Our tax dollars simply should not be going to corporations where top execs engage in these sorts of outrageous behaviors. The longer we continue to reward misbehaving execs with government contracts, the deeper into our economy misbehavior — especially toward workers — will burrow.
How can we best identify corporations with the most potential for executive-suite misbehavior? The Dodd-Frank Act, the federal legislation enacted in 2010 after the subprime mortgage scandals, has given us one sublimely simple yet powerful tool. Dodd-Frank requires all publicly traded major corporations to annually reveal the ratio between their top executive and median employee compensation.
This “pay ratio” mandate went into effect five years ago. Ever since then, publicly traded corporations in the United States have had to annually publish their CEO-median worker pay ratios. These ratio numbers have told some shocking stories.
At the height of the pandemic, our annual Institute for Policy Studies CEO pay report revealed last year, over half the nation’s 100 largest low-wage employers gave their CEOs 29 percent average pay hikes while their frontline workers were watching their paychecks drop 2 percent. Hilton’s chief executive walked off with 2020 compensation worth $55 million, 1,953 times the $28,608 pay of the median Hilton worker.
Overall, the Economic Policy Institutes calculates, major U.S. corporate CEOs averaged 351 times typical worker pay in 2020. In 1965, by comparison, CEOs pocketed just over 20 times typical worker pay. The gap between U.S. worker and top corporate executive compensation has essentially multiplied over fifteen-fold since the mid-20th century.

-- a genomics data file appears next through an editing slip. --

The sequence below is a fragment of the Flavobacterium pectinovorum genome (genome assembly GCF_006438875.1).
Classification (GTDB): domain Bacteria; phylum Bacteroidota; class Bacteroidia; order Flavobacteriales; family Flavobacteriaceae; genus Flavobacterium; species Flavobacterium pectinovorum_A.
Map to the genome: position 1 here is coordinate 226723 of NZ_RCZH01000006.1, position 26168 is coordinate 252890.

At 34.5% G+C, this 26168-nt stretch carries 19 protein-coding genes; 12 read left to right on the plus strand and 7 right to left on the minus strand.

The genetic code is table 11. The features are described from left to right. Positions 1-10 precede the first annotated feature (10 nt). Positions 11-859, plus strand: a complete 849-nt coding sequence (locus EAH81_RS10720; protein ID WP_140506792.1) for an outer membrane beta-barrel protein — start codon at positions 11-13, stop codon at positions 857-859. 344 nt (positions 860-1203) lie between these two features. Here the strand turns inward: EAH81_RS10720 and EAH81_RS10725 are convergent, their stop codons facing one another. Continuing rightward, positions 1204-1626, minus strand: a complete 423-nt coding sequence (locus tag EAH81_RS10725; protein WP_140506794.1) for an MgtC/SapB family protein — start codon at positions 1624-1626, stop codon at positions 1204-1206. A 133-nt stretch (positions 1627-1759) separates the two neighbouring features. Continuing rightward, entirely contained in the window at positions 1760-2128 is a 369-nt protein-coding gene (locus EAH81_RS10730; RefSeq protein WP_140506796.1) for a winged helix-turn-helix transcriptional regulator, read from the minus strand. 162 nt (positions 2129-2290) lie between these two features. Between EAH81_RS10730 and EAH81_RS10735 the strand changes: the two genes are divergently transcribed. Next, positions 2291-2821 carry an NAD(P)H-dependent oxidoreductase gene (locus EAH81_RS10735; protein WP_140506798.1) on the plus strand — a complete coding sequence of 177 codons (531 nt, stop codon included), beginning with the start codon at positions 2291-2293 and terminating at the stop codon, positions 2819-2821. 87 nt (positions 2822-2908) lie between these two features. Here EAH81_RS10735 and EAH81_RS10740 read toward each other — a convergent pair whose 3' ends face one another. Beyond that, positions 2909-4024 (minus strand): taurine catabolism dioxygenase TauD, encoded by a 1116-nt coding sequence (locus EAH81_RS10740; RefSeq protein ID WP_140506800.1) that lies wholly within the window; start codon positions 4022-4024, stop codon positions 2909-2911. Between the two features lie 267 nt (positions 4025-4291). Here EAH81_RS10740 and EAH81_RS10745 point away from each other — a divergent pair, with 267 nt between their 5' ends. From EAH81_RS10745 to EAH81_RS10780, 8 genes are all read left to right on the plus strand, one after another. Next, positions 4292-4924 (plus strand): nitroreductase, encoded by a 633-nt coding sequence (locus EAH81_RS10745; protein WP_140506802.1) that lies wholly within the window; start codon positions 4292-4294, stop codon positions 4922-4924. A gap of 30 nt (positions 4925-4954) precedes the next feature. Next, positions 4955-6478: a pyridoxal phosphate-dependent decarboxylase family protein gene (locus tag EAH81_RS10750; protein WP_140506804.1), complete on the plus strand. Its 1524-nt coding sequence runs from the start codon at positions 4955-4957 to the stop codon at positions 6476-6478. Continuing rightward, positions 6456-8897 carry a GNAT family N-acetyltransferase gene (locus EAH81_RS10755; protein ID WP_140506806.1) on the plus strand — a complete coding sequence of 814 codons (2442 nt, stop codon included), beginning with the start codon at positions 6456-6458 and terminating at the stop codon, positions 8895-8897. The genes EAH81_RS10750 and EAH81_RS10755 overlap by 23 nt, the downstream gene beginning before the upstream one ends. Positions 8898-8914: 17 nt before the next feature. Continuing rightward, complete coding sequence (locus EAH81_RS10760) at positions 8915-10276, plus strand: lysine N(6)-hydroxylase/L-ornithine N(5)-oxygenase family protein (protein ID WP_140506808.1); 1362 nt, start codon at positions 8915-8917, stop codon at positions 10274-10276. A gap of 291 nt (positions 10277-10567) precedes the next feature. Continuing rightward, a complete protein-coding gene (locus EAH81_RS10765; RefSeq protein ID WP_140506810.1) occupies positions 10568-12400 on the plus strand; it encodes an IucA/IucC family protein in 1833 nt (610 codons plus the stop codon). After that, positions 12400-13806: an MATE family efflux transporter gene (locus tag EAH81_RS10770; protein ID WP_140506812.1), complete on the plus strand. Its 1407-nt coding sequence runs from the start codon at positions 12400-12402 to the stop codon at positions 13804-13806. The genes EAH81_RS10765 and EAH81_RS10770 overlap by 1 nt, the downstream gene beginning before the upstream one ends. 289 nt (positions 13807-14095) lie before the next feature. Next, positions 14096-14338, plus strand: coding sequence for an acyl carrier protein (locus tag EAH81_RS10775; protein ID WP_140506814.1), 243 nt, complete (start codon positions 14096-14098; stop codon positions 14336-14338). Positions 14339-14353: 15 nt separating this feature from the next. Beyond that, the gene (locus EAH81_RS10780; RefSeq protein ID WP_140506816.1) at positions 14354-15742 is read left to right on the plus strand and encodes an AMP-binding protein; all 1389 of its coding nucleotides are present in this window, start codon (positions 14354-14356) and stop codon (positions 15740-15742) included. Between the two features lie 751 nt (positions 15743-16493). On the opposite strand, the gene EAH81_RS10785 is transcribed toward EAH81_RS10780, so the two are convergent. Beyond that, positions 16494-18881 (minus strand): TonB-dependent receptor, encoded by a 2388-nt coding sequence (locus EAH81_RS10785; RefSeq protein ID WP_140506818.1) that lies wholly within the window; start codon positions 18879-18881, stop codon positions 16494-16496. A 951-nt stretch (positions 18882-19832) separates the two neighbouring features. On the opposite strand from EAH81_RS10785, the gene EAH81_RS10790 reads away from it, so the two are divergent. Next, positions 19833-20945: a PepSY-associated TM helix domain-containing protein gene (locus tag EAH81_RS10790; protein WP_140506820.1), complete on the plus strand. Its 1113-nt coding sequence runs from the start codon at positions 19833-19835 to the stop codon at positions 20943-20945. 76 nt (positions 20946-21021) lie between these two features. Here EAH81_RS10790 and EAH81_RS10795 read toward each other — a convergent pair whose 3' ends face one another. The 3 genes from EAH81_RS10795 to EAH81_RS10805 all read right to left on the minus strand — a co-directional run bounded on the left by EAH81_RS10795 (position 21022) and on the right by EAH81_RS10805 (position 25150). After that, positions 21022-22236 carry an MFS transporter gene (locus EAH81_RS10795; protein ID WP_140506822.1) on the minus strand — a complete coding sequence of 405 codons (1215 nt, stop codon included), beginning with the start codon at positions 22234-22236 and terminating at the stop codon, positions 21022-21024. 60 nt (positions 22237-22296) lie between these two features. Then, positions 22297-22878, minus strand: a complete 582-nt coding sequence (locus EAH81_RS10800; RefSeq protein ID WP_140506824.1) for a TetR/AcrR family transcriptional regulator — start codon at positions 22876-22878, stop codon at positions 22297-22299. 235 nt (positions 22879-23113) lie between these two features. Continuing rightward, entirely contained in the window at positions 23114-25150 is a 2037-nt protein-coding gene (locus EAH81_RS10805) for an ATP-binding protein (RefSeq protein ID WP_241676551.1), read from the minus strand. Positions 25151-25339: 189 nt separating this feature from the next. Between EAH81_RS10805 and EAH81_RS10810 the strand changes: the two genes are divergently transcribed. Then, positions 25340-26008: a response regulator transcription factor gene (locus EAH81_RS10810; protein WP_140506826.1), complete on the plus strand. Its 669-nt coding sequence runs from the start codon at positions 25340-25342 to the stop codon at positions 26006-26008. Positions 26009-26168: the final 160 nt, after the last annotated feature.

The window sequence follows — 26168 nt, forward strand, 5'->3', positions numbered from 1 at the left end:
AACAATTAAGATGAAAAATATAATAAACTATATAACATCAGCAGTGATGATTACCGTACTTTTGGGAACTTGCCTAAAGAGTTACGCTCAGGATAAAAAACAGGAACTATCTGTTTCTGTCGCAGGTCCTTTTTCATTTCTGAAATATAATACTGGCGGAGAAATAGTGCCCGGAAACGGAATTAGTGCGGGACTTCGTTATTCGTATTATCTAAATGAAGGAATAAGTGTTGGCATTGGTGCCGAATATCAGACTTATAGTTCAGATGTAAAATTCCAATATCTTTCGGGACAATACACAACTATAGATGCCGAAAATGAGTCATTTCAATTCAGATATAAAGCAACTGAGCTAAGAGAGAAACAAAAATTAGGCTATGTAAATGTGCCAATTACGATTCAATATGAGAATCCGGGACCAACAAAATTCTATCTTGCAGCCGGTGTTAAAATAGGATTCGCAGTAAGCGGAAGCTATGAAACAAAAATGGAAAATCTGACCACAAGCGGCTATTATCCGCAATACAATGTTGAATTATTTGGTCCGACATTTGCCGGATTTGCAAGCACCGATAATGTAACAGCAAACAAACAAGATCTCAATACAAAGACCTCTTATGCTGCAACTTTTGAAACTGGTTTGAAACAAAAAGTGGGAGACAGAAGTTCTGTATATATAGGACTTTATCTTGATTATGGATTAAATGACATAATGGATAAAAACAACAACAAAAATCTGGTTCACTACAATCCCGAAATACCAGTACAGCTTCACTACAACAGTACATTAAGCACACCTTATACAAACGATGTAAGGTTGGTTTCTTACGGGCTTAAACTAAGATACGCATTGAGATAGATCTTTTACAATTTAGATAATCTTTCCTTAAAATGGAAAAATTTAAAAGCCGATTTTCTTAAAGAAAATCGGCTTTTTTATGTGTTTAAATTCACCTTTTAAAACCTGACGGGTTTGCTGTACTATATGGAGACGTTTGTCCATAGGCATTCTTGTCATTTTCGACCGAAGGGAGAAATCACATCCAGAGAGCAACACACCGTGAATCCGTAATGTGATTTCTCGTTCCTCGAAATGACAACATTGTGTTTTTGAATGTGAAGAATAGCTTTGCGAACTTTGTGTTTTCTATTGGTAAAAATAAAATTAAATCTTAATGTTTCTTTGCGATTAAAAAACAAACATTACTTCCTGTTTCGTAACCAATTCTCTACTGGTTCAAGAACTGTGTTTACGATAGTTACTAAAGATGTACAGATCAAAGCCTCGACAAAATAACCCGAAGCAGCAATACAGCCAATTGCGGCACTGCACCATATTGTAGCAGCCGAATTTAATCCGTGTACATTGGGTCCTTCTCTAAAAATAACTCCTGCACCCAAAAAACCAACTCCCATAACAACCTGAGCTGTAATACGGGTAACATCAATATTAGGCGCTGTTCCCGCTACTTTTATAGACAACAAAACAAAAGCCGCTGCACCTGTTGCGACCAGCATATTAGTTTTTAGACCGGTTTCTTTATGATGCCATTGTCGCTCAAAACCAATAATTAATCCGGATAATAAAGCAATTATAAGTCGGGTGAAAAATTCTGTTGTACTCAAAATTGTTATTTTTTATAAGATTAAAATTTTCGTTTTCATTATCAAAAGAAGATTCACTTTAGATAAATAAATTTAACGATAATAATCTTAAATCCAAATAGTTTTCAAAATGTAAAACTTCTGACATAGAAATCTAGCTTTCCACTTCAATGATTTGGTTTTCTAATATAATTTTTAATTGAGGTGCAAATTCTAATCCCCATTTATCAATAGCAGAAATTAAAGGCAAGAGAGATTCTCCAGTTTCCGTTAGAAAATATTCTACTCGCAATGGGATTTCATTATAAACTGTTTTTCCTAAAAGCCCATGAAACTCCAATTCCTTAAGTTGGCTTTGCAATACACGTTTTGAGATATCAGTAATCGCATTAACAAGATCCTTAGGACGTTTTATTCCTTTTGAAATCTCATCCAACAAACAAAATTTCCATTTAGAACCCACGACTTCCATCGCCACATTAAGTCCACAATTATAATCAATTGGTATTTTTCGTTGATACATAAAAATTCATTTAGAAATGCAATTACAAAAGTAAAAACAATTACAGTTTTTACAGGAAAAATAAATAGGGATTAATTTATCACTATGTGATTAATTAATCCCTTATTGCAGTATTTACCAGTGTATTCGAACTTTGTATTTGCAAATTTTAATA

In response, progressive lawmakers at the local, state, and federal level have started calling for legislation that takes direct aim at corporations with top execs making more in a morning than their workers can earn over an entire year. Most of these bills would apply higher corporate tax rates to companies with CEOs taking home over 50 or 100 times what their typical workers are earning. In Portland, Oregon, and San Francisco, pay-ratio strings now appear in the local tax code.
Lawmakers elsewhere have gone beyond corporate tax rates. They’re seeking to link corporate pay ratios into the bidding process for government contracts. Rep. Mark DeSaulnier (D-Calif.) has before Congress legislation that would offer preferential treatment in the federal contract-bidding process to companies with CEO-worker pay ratios below 50:1.
Legislators in Rhode Island have introduced similar proposals. One Senate bill there would give a state contract preference to firms that pay their CEOs no more than 25 times their median worker pay.
The Biden administration has, for its part, recognized the value of incorporating equity concerns into federal contracting decisions. The Benefits of Increased Equity in Federal Contracting goes the title of one issue brief the White House released this past December. The federal government, this brief points out, has become the “largest purchaser of goods and services in the world.” Federal procurement decision, the brief continues, can have a “substantial impact” on equity in America.
But this White House brief limits its equity focus to using contracting set-asides to “expand small business ownership among underrepresented communities.” Closing the 12-percentage point gap in small business ownership rates between Black and white households, the brief points out, could close the overall average Black-white wealth gap by $185,900, or 22 percent. Using contracting set-asides to narrow the Latino-white divide in small business ownership could reduce the wealth gap between these groups by 17 percent.
But these gains, as important as they would be, would still leave America’s wealth concentrated overwhelmingly in the hands of America’s super rich. To get at that concentration, federal contracting could play an equally positive role.
The pay patterns of the corporations our richest run — the unconscionable pay gaps between top corporate execs and workers — are driving much of our nation’s income and wealth inequality. We can use government contracting to discourage these unconscionable gaps. Let’s do it.